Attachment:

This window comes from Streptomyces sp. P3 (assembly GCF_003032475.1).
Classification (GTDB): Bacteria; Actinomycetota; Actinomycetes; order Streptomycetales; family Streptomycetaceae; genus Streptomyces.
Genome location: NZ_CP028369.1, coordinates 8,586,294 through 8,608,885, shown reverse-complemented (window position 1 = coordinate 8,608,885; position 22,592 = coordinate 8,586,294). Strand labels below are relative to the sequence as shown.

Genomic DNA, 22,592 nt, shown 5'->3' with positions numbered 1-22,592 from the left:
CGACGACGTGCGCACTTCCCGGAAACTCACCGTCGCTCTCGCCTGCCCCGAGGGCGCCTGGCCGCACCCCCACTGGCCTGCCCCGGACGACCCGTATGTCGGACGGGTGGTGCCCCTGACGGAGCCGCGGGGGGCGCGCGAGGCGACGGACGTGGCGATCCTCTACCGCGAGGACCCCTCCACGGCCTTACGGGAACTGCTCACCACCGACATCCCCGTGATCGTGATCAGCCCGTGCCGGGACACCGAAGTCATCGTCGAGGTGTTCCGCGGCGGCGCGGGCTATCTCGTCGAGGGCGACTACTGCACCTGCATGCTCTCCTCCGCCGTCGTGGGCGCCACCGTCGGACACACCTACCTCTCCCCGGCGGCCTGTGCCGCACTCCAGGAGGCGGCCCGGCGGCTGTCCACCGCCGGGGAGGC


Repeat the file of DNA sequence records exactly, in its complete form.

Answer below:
This window comes from Streptomyces sp. P3 (assembly GCF_003032475.1).
Classification (GTDB): Bacteria; Actinomycetota; Actinomycetes; order Streptomycetales; family Streptomycetaceae; genus Streptomyces.
Genome location: NZ_CP028369.1, coordinates 8,586,294 through 8,608,885, shown reverse-complemented (window position 1 = coordinate 8,608,885; position 22,592 = coordinate 8,586,294). Strand labels below are relative to the sequence as shown.

Genomic DNA, 22,592 nt, shown 5'->3' with positions numbered 1-22,592 from the left:
CGACGACGTGCGCACTTCCCGGAAACTCACCGTCGCTCTCGCCTGCCCCGAGGGCGCCTGGCCGCACCCCCACTGGCCTGCCCCGGACGACCCGTATGTCGGACGGGTGGTGCCCCTGACGGAGCCGCGGGGGGCGCGCGAGGCGACGGACGTGGCGATCCTCTACCGCGAGGACCCCTCCACGGCCTTACGGGAACTGCTCACCACCGACATCCCCGTGATCGTGATCAGCCCGTGCCGGGACACCGAAGTCATCGTCGAGGTGTTCCGCGGCGGCGCGGGCTATCTCGTCGAGGGCGACTACTGCACCTGCATGCTCTCCTCCGCCGTCGTGGGCGCCACCGTCGGACACACCTACCTCTCCCCGGCGGCCTGTGCCGCACTCCAGGAGGCGGCCCGGCGGCTGTCCACCGCCGGGGAGGC